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(Updates with comment from economist in fourth paragraph.)
Nov. 24 (Bloomberg) -- The cost of goods leaving South African factories and mines rose 10.6 percent in October, less than economists forecast, giving the central bank room to keep its benchmark rate unchanged to support the economy’s recovery.
Producer-price inflation accelerated from 10.5 percent in September, Pretoria-based Statistics South Africa said on its website today. The median estimate of 15 economists surveyed by Bloomberg was 11 percent. Prices fell 0.3 percent in the month.
The Reserve Bank has kept its benchmark lending rate unchanged at a 30-year low of 5.5 percent this year, even as prices pressures increased. The rand’s 16 percent slump against the dollar in the six months through Oct. 31 is adding to producer costs. Consumer-price inflation reached the top of the central bank’s 3 percent to 6 percent target range last month.
“It’s a difficult balancing act because they are worried about the real economy as well,” Johann Els, an economist at Old Mutual Investment Group in Cape Town, said in a phone interview. The central bank is unlikely to raise interest rates “unless the rand blows out towards 9 or 10 to the dollar.”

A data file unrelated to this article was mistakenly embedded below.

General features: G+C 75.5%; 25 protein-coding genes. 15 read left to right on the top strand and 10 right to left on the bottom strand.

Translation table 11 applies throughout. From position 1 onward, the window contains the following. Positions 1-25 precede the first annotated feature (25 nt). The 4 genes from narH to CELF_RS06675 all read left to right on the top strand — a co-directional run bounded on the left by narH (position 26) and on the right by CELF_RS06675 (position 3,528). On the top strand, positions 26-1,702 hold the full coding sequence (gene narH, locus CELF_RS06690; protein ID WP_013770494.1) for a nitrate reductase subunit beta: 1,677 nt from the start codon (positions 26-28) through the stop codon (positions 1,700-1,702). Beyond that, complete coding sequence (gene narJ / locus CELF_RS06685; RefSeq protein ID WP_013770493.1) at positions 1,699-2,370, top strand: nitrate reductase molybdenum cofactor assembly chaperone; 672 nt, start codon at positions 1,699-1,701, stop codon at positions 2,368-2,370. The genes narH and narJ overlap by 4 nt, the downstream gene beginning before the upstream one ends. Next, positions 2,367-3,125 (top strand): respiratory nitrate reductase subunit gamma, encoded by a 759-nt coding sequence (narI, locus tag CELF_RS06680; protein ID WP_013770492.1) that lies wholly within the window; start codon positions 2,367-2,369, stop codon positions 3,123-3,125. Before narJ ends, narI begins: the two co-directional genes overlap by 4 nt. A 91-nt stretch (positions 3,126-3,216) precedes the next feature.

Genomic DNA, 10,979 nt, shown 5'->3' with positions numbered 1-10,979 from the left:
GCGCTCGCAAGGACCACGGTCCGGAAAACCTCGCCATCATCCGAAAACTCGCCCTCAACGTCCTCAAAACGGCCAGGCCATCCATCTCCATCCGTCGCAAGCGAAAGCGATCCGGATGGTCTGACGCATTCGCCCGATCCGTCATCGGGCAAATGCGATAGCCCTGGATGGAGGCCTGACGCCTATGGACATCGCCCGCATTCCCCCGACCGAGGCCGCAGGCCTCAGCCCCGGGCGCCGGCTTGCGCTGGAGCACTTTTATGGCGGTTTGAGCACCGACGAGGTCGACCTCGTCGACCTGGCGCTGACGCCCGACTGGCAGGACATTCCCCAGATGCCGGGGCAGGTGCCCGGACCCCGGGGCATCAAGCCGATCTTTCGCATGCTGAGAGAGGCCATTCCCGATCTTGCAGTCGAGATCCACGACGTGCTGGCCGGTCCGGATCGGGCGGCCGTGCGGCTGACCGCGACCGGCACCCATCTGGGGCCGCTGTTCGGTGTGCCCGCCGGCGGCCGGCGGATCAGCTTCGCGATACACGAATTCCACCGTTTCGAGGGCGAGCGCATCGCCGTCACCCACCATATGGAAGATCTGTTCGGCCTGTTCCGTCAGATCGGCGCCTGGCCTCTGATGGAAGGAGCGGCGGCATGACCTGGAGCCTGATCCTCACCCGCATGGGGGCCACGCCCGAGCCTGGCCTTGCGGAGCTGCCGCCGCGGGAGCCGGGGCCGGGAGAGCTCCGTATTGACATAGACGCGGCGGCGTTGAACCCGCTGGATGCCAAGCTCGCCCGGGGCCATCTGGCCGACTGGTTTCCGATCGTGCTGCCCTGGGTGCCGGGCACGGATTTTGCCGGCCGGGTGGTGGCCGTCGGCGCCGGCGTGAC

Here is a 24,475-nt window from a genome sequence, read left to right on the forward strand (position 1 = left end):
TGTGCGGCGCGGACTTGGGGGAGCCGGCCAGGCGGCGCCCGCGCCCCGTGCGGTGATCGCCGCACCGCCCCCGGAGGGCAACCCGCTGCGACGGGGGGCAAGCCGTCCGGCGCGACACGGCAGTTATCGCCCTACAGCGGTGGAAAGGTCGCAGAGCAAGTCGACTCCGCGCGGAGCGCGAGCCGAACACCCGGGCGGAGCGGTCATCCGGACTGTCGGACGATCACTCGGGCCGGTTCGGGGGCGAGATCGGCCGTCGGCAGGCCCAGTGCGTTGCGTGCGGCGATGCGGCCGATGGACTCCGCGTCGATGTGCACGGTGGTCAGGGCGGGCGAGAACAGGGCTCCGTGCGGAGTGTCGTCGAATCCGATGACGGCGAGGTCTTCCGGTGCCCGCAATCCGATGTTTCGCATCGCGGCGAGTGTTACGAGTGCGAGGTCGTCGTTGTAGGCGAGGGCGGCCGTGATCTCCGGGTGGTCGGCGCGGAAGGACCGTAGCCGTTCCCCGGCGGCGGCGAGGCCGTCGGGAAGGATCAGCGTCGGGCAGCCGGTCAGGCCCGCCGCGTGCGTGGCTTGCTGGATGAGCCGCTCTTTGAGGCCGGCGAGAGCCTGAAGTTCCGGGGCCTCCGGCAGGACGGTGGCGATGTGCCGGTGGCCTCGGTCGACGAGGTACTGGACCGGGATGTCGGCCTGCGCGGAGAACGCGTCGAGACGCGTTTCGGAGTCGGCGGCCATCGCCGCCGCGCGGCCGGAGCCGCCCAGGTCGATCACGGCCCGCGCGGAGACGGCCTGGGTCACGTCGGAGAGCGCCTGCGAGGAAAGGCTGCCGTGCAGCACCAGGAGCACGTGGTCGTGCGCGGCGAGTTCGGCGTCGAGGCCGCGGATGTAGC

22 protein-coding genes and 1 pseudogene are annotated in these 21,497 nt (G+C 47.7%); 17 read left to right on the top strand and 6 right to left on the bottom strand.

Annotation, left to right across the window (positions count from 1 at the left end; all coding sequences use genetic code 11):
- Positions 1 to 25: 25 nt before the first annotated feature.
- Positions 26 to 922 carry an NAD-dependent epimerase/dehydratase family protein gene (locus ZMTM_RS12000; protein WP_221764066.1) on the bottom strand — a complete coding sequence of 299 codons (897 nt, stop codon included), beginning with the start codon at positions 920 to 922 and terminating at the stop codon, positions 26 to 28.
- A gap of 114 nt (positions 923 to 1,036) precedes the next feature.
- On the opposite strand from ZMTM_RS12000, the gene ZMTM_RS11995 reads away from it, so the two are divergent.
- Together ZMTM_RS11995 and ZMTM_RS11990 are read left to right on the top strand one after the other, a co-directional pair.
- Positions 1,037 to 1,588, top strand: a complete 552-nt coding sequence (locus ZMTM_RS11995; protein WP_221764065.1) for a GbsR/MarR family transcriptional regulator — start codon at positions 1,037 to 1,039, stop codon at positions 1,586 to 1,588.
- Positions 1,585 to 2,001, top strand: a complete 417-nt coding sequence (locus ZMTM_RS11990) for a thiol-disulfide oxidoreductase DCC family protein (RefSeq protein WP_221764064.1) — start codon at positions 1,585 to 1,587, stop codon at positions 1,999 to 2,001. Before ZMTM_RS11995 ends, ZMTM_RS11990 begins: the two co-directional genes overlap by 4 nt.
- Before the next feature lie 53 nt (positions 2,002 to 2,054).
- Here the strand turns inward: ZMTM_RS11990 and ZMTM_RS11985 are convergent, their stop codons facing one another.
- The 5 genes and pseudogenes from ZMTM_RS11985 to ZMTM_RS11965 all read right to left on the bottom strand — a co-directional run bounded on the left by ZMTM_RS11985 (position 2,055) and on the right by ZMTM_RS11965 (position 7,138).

The rand was at 8.5334 per dollar at 12:36 p.m. in Johannesburg from 8.5227 before the data was released and 8.5293 late yesterday. The yield on the R157 government bond, due 2015, fell 7 basis points, or 0.07 percentage points, to 6.97 percent today.
Rising oil prices and a weaker rand prompted the government to raise gasoline prices 3.5 percent last month, adding to producer costs.
The central bank will monitor price developments as it forecasts inflation to stay outside the target range until the fourth quarter of 2012, Governor Gill Marcus said on Nov. 22.
“In the current climate, we need to watch what’s happening rather than respond to it,” she said.
--Editors: Nasreen Seria, Gordon Bell
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